10 alternatives to a bank loan for growing businesses
10 min read
27 August 2014
The economy is returning to growth but there are concerns that growing businesses cannot access the finance they need to maintain pace.
While banks remain the main source of funding for Britain’s businesses, for many this is far from the best solution as they will not be successful or because they won’t get the funding on terms which are favourable to them.
Here are ten alternatives to a simple business loan which could help you grow your company.
The type of funding you pursue will obviously depend heavily on the the status of your business, its eligibility, how much you can afford to take on, and whether you’re willing to give away equity.
If you want to retain sole ownership then debt funding is likely to make the most sense.
Asset-based lending (ABL) allows you to borrow against the value of your assets, whether that’s your premises, stock, machinery or unpaid invoices.
ABL has struggled a little due to perceptions that it is a last resort for struggling companies who need to turn assets into working capital or risk going bust. But attitudes are changing and for many businesses the opportunity to turn invoices into working capital is a useful way to boost growth.
2. Invoice trading
Not entirely distinct from ABL, invoice trading is a new form of invoice finance which connects you directly with investors through an online portal. Providers say this option is more flexible and transparent than traditional invoice finance, which can often tie you into long commitments.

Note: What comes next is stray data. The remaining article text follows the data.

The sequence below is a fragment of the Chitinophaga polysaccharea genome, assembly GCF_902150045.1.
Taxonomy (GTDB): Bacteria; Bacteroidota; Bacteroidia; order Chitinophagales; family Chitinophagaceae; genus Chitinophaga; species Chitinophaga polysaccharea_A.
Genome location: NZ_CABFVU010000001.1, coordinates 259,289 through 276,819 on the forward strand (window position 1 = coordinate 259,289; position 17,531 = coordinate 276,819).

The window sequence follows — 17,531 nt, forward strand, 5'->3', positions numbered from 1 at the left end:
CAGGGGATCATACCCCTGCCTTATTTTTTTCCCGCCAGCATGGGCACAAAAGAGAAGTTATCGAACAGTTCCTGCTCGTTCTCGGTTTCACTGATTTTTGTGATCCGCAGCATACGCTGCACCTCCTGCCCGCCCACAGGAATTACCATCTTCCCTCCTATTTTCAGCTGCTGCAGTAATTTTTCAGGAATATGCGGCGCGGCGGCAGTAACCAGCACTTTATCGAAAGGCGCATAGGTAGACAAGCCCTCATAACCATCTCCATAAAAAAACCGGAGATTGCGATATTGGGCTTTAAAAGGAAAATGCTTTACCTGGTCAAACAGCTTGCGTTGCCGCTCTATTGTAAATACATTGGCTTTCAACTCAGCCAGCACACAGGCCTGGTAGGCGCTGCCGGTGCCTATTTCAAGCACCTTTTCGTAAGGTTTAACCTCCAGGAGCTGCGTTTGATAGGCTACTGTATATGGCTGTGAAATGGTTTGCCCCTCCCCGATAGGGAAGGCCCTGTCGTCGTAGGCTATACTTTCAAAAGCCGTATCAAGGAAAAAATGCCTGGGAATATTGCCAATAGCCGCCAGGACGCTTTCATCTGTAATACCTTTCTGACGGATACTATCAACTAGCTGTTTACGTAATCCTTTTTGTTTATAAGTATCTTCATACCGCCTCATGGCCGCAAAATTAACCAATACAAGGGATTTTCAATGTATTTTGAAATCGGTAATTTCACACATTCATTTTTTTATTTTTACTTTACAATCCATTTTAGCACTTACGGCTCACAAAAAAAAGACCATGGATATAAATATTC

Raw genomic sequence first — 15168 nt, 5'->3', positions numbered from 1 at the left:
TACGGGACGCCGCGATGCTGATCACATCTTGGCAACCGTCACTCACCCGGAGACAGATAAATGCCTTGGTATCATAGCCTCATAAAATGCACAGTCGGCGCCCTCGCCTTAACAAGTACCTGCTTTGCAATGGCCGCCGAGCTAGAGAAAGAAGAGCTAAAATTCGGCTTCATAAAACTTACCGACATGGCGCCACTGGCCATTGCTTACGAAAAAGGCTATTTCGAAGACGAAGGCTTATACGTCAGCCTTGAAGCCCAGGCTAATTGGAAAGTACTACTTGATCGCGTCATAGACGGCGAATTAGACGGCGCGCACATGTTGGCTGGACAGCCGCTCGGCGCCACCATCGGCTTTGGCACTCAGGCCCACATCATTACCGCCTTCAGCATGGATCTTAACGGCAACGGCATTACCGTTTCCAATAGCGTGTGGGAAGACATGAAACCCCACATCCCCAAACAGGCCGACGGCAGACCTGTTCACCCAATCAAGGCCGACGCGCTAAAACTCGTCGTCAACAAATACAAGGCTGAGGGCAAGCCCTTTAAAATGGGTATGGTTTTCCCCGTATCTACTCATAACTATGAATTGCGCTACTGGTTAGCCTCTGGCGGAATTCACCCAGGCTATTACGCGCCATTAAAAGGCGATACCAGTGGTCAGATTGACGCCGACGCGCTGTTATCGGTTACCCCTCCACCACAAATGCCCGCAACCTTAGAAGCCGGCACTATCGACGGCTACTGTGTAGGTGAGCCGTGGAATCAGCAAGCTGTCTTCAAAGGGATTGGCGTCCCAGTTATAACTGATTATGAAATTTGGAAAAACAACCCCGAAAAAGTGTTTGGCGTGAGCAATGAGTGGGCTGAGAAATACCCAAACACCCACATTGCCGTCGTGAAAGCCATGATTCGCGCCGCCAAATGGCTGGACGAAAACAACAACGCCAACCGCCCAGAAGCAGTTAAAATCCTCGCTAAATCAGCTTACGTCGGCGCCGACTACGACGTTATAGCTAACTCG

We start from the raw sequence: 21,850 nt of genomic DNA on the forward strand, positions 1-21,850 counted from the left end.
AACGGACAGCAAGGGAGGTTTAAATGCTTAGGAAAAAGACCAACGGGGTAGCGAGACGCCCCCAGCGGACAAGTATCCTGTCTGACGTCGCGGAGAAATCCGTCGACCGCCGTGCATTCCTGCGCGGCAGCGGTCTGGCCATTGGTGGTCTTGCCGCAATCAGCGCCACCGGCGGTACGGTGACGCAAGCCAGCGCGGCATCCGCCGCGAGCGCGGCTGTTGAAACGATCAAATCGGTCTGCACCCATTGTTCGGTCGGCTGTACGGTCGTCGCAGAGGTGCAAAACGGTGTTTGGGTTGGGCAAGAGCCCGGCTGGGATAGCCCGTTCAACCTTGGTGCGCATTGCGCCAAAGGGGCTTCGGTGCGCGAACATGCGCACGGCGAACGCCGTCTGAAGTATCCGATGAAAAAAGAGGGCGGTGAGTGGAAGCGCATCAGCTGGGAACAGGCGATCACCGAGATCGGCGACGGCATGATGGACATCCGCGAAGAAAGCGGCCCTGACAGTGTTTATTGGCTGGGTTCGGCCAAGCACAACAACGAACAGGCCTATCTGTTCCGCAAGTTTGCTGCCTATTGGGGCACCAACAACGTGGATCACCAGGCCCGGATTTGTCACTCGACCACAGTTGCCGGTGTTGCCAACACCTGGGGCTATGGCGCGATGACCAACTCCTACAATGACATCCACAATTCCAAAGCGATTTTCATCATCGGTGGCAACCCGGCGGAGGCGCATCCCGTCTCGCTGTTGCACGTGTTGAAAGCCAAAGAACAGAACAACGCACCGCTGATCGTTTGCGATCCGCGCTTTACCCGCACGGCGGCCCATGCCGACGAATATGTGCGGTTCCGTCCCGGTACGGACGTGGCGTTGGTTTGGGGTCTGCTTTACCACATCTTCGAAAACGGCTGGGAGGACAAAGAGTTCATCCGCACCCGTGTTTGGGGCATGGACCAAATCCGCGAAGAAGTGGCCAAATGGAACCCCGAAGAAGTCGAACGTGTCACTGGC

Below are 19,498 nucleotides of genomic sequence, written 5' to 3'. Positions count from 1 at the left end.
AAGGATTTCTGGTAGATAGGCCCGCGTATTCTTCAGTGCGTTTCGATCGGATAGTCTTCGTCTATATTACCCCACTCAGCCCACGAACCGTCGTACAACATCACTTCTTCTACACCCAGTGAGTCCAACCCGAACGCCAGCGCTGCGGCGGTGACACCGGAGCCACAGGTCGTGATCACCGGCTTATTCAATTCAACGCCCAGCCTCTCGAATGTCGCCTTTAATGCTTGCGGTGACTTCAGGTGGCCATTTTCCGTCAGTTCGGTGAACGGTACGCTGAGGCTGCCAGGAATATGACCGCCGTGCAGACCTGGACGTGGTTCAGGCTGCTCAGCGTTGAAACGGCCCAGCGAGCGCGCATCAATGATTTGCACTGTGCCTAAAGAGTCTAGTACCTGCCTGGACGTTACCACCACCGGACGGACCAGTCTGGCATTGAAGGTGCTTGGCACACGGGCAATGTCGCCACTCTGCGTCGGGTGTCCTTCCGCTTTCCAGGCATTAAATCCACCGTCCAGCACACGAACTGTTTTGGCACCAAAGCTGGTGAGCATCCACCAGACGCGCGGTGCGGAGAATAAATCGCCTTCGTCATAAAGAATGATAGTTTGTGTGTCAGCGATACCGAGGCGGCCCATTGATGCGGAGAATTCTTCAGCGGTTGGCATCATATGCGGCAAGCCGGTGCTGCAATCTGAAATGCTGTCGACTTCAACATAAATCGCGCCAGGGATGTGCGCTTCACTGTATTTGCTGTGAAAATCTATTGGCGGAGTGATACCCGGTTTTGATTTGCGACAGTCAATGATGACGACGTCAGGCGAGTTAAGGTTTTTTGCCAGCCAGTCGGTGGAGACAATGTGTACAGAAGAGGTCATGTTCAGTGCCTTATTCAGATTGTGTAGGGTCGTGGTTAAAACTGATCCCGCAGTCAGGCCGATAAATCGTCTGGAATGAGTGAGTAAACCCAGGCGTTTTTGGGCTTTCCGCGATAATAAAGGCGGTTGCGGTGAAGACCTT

3. P2P loans
Sometimes referred to as “debt crowdfunding”, P2P lending allows savers to lend directly to businesses in return for interest. All you have to do is create a pitch and provide some key pieces of business data and then your platform assigns you a risk band before passing the pitch on to investors.
The benefits of this form of funding tend to be speed and convenience compared to applying for a bank loan, not to mention a higher likelihood of approval.
Funding Circle is by far the market leader in P2P business lending in the UK, although other companies like Zopa, which has focused more on consumers up to this point, are following in its footsteps.
4. Unsecured digital lenders
In recent years a number of business-orientated unsecured lenders have popped up, which allow you to borrow flexibly at very short notice. Companies like Ezbob and Everline use complex algorithms to deliver a lending decision which is much quicker and, they say, more accurate than can be calculated by banks. Money can typically be in your account on the same day.
This convenience comes at a cost though, with high interest rates compared to banks. The maximum you can borrow will typically be around £50,000 so it’s mainly useful for relatively small companies or specific short-term projects.
Bonds have been identified as a key growth area for business finance.
These effectively act as an IOU offering investors, who tend to be individuals rather than institutions, a fixed return on the value of the bond, followed by repayment of the full amount some years later. They are typically used by fast-growing businesses who are confident of future performance.
Retail bonds are those listed on the London Stock Exchange’s Order Book for Retail Bonds, and can be freely traded by investors. The amounts raised through this method tend to be particularly large – from £25m to £300m so they are suitable for successful, well-established businesses with a high growth trajectory.